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Long-Term Power Contracts: The Art Of The Deal

Long-Term Cooperative Supplier Relationships
Fortnightly Magazine - August 2004

on shorter duration contracts. However, this does not invalidate the general proposition. It still holds that those suppliers who have a long-term contract in hand will be in the best position to take action in response to moderate shortages and any resulting price swings.

So, what do electricity futures look like? Unfortunately, sources of equivalent information on electricity futures are few and far between. The electricity futures market, though growing, is only thinly traded. However, since natural gas prices currently drive electricity prices, it makes sense to look at natural gas price futures, which are actively traded.

Figure 5 shows that natural gas price futures, though cyclical, currently decline in price as a function of lead time. From this, we conclude that longer-term contracts for gas, and presumably for electricity as well, should not result in higher prices than shorter-term contracts. At times, expected future supply or demand imbalances may overshadow these effects, but the general finding should hold.

As mentioned above, recent run-ups in oil and natural gas prices may create a price premium for longer-term electricity contracts, as occurred in the past when fossil-fuel markets were under pressure. This phenomenon is not expected to be long-lived. One possibility is that fossil-fuel prices may retreat. Alternatively, fossil fuel and electricity contracts may stabilize at new, higher prices. In this situation, any large upward slope in the term structure for electricity contracts would be expected to be replaced by declining or nearly level slopes.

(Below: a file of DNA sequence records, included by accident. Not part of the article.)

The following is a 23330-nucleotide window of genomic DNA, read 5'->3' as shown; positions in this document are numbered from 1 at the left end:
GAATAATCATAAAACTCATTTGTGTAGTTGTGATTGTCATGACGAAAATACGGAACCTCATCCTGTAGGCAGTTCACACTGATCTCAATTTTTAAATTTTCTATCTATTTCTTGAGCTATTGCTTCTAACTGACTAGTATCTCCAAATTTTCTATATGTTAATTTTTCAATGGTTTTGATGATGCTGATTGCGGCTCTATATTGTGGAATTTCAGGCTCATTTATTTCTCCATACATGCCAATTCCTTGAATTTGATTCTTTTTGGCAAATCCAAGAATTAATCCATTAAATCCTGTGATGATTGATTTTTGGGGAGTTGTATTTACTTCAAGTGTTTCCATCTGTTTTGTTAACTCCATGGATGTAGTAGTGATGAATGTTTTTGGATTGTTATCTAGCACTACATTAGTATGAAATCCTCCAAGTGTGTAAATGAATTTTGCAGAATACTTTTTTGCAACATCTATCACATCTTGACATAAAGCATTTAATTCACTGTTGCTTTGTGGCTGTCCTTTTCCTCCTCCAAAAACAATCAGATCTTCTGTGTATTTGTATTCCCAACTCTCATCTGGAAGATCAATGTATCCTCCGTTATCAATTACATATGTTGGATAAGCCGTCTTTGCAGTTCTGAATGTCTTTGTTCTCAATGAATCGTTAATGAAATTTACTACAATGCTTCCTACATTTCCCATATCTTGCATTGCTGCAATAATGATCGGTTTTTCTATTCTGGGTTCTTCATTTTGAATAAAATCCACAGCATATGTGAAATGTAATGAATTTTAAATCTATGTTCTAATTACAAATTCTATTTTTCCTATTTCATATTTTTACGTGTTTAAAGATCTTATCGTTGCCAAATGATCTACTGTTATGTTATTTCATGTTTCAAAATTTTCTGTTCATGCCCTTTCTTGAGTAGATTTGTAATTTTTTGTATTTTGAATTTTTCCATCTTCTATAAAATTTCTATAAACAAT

Long-Term Contracts and Financing

Another perspective on buying now for the future is provided by the retail market for cellular phone plans. Anyone who has shopped for cellular phone service knows that a better price is most always offered for a 2-year versus a 1-year contract. The reason is that under a 2-year contract, the supplier locks in a customer for a certain period of time. As a result, the supplier can assure shareholders and financial lenders a more stable revenue stream. Financially and strategically, this is advantageous for the supplier. The buyer, through discounts, is compensated for the risk of locking in to the longer contract. In effect, both parties win. 6

This same argument can be applied to renewable sources of electricity, like wind. Renewables have certain advantages over fossil-fuel generation. For instance, all avoid fossil-fuel price risk, and some are especially powerful at reducing peak prices. 7 However, most types are capital intensive and require project financing. For example, without long-term contracts in place, wind owners do not have a stable revenue source and find it difficult to get financing on favorable terms. This situation would be reversed with long-term contracts in place for the provision of default electric service. The project developer, assured a reliable revenue stream at a level that covers costs and profit margin, can expect to be offered financing on favorable terms. The resulting savings could be shared with buyers, as would be expected in a competitive RFP process. The consequence: Everybody wins. The wind owner builds more wind farms, and buyers get reduced prices.

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